I received a huge database with one table containing 450 million row. The database is SQL Server 2005 and we are implementing Table partition. We received the data from our customer as a STAR schema. After studying the requirement of the my customer, I found they only want a record(s) from the table and input these records into a econometric model.
When I spoke to the so called DBA, he said the data retrieval will be a big problem and he said we should go for relational data schema (!).
When I researched on the web, I got the following points
Fact tables in star schema are mostly in third normal form (3NF), but dimensional tables are in de-normalized second normal form (2NF).
As you know, the primary schema for a data warehouse is either a star schema or a "normalized" schema. The latter is a term so loosely defined that it's hard to describe, but a normalized schema typically resembles a third (or higher) normal form (3NF) schema that's not dimensional. These 3NF designs don't support query and analysis. Their sole purpose is to act as a staging area, an upstream data repository for a series of star schemas, online analytic processing (OLAP) cubes, and other structures that are directly queried by analysts. The only routine exception to this is Teradata implementations: Because of the unique characteristics of the massively parallel architecture and database optimizer, Teradata can process analytical SQL against a 3NF schema with acceptable performance.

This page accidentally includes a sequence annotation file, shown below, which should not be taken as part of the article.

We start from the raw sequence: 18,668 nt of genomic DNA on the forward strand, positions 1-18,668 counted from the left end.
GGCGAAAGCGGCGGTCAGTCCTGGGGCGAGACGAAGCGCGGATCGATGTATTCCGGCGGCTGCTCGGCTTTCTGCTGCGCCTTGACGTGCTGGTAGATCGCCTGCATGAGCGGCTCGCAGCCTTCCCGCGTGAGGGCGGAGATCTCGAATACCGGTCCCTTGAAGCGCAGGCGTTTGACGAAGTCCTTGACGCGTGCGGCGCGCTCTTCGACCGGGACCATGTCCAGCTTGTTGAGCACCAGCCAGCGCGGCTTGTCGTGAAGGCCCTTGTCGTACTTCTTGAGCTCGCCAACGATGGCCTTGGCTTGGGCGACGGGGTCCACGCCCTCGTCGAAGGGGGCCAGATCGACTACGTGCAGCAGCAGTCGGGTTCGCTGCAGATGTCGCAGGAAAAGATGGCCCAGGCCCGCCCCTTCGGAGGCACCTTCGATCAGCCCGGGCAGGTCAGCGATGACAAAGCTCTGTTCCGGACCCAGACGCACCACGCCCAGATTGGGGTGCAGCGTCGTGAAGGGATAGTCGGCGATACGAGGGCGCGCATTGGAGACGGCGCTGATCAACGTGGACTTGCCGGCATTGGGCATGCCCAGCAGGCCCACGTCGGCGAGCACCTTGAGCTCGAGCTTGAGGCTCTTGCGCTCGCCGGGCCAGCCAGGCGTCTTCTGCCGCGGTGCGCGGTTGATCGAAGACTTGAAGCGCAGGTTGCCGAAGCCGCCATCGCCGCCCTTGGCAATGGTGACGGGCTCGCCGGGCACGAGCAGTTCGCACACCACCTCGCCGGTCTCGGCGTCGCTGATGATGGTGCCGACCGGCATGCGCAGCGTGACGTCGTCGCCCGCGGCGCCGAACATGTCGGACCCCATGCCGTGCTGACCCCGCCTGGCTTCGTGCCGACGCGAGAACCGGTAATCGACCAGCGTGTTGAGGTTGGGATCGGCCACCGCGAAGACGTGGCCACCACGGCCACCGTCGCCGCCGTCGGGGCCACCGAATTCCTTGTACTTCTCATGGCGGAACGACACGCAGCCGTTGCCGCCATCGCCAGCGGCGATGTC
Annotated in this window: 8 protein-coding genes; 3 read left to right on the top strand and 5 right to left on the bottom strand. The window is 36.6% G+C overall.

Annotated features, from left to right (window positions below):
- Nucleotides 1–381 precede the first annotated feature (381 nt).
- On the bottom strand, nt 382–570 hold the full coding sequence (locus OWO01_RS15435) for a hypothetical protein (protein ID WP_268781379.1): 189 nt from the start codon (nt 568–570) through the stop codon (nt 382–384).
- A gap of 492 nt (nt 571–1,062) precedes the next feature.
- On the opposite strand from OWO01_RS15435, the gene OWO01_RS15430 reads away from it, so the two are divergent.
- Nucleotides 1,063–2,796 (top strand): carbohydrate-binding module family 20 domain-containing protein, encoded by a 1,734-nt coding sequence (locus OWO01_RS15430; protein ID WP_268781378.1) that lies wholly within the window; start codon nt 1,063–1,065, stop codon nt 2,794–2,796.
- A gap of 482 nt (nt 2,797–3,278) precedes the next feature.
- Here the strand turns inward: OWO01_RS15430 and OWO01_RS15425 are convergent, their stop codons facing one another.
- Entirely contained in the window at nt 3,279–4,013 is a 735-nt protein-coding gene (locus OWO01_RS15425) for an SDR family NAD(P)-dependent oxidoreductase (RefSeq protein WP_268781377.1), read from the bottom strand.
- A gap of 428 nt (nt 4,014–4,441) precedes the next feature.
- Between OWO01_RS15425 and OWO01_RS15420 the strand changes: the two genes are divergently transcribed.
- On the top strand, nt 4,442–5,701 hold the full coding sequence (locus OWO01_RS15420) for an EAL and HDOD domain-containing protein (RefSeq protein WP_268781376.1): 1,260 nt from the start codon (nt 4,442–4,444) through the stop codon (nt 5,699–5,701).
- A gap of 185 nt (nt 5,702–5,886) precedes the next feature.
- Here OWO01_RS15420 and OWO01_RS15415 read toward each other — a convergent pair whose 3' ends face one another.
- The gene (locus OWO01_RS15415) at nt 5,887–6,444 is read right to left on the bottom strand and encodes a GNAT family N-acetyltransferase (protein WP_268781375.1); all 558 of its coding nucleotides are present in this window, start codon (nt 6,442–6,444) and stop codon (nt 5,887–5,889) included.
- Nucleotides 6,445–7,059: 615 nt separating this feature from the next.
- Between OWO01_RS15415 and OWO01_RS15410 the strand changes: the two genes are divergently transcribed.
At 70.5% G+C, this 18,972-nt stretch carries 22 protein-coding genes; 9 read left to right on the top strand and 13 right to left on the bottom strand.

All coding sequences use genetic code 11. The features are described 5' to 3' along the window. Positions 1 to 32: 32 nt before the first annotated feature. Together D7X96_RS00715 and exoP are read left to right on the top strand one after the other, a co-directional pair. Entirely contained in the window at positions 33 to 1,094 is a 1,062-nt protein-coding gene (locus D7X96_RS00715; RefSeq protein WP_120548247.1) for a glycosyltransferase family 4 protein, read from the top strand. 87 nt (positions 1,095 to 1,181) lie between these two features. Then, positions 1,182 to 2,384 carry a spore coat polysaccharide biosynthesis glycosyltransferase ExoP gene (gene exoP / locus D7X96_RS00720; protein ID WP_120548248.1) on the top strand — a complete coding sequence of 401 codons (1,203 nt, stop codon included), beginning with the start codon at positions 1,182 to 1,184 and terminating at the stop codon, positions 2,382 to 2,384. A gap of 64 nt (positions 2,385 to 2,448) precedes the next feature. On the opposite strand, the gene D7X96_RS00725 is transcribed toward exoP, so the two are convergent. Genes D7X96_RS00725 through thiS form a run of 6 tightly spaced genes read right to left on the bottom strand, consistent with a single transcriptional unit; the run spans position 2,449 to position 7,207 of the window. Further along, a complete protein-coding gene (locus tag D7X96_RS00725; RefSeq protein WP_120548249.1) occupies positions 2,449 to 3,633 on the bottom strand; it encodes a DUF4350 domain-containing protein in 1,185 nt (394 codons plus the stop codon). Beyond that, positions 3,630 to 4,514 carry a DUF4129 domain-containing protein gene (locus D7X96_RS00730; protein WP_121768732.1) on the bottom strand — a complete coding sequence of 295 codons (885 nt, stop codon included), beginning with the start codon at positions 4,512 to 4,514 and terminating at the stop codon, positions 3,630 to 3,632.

Because the 3NF approach is only a first step, the argument that schemas of this kind are perfect for data warehousing is misleading. The real-time landscape of an RTDW includes the whole process, or at least the process up to and including the physical structures that people query. Because the 3NF-centric approach just adds overhead, it is not, at this time, a good candidate for RTDW.